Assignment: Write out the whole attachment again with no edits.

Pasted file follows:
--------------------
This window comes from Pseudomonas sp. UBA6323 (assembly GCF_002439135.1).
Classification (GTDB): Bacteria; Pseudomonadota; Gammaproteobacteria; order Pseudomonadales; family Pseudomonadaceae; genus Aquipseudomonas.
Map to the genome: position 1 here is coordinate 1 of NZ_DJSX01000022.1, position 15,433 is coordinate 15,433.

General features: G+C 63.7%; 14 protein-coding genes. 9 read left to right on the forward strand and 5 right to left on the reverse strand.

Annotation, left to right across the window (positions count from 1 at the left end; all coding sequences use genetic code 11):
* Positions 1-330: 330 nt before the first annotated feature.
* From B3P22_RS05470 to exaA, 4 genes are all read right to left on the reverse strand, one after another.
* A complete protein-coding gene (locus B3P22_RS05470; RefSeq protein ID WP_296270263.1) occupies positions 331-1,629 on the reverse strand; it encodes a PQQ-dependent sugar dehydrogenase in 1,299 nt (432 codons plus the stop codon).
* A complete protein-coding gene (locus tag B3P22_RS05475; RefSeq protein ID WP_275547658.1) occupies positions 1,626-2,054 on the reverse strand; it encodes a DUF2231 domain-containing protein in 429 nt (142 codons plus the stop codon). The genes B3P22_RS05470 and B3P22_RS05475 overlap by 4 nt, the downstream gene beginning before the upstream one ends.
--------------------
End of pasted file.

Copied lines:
This window comes from Pseudomonas sp. UBA6323 (assembly GCF_002439135.1).
Classification (GTDB): Bacteria; Pseudomonadota; Gammaproteobacteria; order Pseudomonadales; family Pseudomonadaceae; genus Aquipseudomonas.
Map to the genome: position 1 here is coordinate 1 of NZ_DJSX01000022.1, position 15,433 is coordinate 15,433.

General features: G+C 63.7%; 14 protein-coding genes. 9 read left to right on the forward strand and 5 right to left on the reverse strand.

Annotation, left to right across the window (positions count from 1 at the left end; all coding sequences use genetic code 11):
* Positions 1-330: 330 nt before the first annotated feature.
* From B3P22_RS05470 to exaA, 4 genes are all read right to left on the reverse strand, one after another.
* A complete protein-coding gene (locus B3P22_RS05470; RefSeq protein ID WP_296270263.1) occupies positions 331-1,629 on the reverse strand; it encodes a PQQ-dependent sugar dehydrogenase in 1,299 nt (432 codons plus the stop codon).
* A complete protein-coding gene (locus tag B3P22_RS05475; RefSeq protein ID WP_275547658.1) occupies positions 1,626-2,054 on the reverse strand; it encodes a DUF2231 domain-containing protein in 429 nt (142 codons plus the stop codon). The genes B3P22_RS05470 and B3P22_RS05475 overlap by 4 nt, the downstream gene beginning before the upstream one ends.